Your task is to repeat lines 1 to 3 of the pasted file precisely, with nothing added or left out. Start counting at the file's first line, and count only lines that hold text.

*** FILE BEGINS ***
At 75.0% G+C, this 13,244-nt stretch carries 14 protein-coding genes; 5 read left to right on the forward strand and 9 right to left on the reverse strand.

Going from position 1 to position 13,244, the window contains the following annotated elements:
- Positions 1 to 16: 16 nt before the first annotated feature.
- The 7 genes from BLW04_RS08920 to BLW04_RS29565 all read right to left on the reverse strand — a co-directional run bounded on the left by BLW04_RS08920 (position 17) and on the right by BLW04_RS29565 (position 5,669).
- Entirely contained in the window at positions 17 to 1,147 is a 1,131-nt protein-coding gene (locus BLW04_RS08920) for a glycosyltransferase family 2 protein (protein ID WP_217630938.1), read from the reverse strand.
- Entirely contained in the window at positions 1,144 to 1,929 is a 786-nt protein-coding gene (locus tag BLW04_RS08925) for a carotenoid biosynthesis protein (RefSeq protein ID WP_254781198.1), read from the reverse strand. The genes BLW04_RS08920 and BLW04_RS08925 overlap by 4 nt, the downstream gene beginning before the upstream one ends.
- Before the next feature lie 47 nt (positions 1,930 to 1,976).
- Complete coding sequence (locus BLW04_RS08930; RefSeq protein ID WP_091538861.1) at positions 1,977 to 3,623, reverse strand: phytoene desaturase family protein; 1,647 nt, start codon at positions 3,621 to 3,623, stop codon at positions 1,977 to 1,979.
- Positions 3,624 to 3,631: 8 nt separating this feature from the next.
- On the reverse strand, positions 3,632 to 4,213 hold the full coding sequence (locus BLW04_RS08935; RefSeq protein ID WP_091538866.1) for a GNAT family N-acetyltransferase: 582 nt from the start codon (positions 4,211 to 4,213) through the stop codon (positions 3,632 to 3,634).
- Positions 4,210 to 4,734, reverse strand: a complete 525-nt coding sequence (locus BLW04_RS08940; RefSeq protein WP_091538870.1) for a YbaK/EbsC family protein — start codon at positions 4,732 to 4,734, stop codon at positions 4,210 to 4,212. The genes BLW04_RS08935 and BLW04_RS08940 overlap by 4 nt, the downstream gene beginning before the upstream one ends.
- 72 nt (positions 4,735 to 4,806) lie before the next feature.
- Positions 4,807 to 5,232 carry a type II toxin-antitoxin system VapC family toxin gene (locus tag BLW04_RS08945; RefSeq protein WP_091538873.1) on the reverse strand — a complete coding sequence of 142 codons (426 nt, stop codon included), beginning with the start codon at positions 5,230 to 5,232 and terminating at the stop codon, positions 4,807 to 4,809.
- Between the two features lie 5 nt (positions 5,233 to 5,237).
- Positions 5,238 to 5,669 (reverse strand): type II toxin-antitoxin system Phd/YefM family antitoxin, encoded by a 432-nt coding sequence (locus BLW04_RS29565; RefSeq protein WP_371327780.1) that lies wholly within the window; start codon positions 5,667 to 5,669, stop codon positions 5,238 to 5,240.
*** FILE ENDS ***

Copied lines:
At 75.0% G+C, this 13,244-nt stretch carries 14 protein-coding genes; 5 read left to right on the forward strand and 9 right to left on the reverse strand.

Going from position 1 to position 13,244, the window contains the following annotated elements:
- Positions 1 to 16: 16 nt before the first annotated feature.